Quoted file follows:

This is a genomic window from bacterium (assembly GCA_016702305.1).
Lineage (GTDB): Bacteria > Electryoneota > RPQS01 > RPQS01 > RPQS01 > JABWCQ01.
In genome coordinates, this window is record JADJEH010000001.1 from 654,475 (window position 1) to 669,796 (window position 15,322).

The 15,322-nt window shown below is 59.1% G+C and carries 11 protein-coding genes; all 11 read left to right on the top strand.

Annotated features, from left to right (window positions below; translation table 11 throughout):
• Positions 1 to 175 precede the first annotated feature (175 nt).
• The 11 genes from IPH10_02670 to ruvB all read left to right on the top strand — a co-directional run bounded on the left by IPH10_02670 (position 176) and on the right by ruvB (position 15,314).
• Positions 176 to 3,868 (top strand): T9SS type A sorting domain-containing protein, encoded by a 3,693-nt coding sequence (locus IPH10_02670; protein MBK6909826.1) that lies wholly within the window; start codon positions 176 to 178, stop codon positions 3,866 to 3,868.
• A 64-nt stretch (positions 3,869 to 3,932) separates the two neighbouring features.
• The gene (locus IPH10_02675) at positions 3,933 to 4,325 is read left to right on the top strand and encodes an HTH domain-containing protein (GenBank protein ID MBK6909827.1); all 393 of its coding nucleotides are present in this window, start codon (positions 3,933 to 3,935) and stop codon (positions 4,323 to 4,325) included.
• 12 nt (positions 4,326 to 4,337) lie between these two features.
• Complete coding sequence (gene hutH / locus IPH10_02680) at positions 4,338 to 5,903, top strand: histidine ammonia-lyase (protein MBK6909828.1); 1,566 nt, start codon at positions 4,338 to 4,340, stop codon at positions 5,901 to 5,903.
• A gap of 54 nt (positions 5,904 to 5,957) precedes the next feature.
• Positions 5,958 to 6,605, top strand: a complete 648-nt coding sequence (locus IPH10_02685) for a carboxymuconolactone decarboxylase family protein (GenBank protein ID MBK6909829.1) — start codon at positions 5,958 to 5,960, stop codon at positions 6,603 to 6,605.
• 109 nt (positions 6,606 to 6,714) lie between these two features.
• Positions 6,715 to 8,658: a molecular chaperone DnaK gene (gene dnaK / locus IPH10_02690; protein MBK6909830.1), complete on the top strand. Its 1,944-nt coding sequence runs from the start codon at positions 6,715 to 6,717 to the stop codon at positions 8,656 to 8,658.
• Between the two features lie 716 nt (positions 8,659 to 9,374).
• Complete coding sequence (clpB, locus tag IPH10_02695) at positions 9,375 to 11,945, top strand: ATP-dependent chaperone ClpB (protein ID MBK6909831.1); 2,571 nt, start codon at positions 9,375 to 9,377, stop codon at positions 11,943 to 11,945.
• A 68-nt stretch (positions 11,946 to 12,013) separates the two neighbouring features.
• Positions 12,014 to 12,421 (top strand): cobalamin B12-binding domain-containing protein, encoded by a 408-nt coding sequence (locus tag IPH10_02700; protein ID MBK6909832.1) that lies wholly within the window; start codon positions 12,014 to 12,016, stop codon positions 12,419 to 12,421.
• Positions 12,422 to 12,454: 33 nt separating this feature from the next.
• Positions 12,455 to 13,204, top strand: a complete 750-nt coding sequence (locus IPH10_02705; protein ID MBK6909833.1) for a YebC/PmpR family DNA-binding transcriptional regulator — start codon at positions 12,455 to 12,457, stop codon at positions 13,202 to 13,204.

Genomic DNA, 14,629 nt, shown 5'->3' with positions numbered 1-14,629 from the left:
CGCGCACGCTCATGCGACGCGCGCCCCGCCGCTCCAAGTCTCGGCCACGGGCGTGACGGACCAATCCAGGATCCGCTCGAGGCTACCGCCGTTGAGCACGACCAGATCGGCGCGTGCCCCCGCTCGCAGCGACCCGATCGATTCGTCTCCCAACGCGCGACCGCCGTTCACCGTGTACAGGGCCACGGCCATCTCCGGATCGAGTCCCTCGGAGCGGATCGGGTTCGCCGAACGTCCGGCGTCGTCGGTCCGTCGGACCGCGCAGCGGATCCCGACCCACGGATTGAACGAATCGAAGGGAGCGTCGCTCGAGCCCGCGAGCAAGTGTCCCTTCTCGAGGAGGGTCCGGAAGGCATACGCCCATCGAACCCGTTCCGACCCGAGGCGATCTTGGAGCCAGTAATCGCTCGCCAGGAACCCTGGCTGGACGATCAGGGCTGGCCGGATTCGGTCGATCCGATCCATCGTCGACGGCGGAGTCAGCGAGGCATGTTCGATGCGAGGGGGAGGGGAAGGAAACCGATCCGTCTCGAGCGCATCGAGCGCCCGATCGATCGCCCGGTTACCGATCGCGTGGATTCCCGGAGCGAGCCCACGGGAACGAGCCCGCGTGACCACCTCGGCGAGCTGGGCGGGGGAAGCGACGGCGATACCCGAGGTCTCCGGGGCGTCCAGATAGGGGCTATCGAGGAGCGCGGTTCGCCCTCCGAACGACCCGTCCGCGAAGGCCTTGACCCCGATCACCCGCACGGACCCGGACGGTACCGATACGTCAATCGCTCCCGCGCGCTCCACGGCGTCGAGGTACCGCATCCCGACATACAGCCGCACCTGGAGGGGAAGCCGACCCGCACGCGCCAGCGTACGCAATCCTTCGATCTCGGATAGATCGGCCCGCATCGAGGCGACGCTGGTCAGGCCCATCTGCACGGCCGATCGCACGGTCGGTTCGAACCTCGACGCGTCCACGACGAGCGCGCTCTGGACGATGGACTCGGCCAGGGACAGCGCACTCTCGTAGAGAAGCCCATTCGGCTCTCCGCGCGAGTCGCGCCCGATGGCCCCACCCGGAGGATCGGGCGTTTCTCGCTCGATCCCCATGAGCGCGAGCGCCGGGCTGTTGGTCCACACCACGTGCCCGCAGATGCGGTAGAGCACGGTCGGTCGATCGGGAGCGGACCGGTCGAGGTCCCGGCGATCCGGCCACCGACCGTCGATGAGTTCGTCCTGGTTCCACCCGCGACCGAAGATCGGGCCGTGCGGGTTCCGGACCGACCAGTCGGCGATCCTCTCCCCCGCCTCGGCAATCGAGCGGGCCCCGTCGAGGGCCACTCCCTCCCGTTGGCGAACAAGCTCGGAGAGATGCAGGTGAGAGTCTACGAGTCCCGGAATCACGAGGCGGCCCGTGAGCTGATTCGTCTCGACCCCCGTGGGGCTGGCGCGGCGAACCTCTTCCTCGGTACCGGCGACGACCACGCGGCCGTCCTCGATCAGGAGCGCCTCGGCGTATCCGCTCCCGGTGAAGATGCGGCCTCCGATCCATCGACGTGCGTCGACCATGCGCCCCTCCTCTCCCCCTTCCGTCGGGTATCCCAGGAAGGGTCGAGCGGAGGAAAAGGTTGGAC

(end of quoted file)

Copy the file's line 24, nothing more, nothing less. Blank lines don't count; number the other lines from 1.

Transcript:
CGCGCACGCTCATGCGACGCGCGCCCCGCCGCTCCAAGTCTCGGCCACGGGCGTGACGGACCAATCCAGGATCCGCTCGAGGCTACCGCCGTTGAGCACGACCAGATCGGCGCGTGCCCCCGCTCGCAGCGACCCGATCGATTCGTCTCCCAACGCGCGACCGCCGTTCACCGTGTACAGGGCCACGGCCATCTCCGGATCGAGTCCCTCGGAGCGGATCGGGTTCGCCGAACGTCCGGCGTCGTCGGTCCGTCGGACCGCGCAGCGGATCCCGACCCACGGATTGAACGAATCGAAGGGAGCGTCGCTCGAGCCCGCGAGCAAGTGTCCCTTCTCGAGGAGGGTCCGGAAGGCATACGCCCATCGAACCCGTTCCGACCCGAGGCGATCTTGGAGCCAGTAATCGCTCGCCAGGAACCCTGGCTGGACGATCAGGGCTGGCCGGATTCGGTCGATCCGATCCATCGTCGACGGCGGAGTCAGCGAGGCATGTTCGATGCGAGGGGGAGGGGAAGGAAACCGATCCGTCTCGAGCGCATCGAGCGCCCGATCGATCGCCCGGTTACCGATCGCGTGGATTCCCGGAGCGAGCCCACGGGAACGAGCCCGCGTGACCACCTCGGCGAGCTGGGCGGGGGAAGCGACGGCGATACCCGAGGTCTCCGGGGCGTCCAGATAGGGGCTATCGAGGAGCGCGGTTCGCCCTCCGAACGACCCGTCCGCGAAGGCCTTGACCCCGATCACCCGCACGGACCCGGACGGTACCGATACGTCAATCGCTCCCGCGCGCTCCACGGCGTCGAGGTACCGCATCCCGACATACAGCCGCACCTGGAGGGGAAGCCGACCCGCACGCGCCAGCGTACGCAATCCTTCGATCTCGGATAGATCGGCCCGCATCGAGGCGACGCTGGTCAGGCCCATCTGCACGGCCGATCGCACGGTCGGTTCGAACCTCGACGCGTCCACGACGAGCGCGCTCTGGACGATGGACTCGGCCAGGGACAGCGCACTCTCGTAGAGAAGCCCATTCGGCTCTCCGCGCGAGTCGCGCCCGATGGCCCCACCCGGAGGATCGGGCGTTTCTCGCTCGATCCCCATGAGCGCGAGCGCCGGGCTGTTGGTCCACACCACGTGCCCGCAGATGCGGTAGAGCACGGTCGGTCGATCGGGAGCGGACCGGTCGAGGTCCCGGCGATCCGGCCACCGACCGTCGATGAGTTCGTCCTGGTTCCACCCGCGACCGAAGATCGGGCCGTGCGGGTTCCGGACCGACCAGTCGGCGATCCTCTCCCCCGCCTCGGCAATCGAGCGGGCCCCGTCGAGGGCCACTCCCTCCCGTTGGCGAACAAGCTCGGAGAGATGCAGGTGAGAGTCTACGAGTCCCGGAATCACGAGGCGGCCCGTGAGCTGATTCGTCTCGACCCCCGTGGGGCTGGCGCGGCGAACCTCTTCCTCGGTACCGGCGACGACCACGCGGCCGTCCTCGATCAGGAGCGCCTCGGCGTATCCGCTCCCGGTGAAGATGCGGCCTCCGATCCATCGACGTGCGTCGACCATGCGCCCCTCCTCTCCCCCTTCCGTCGGGTATCCCAGGAAGGGTCGAGCGGAGGAAAAGGTTGGAC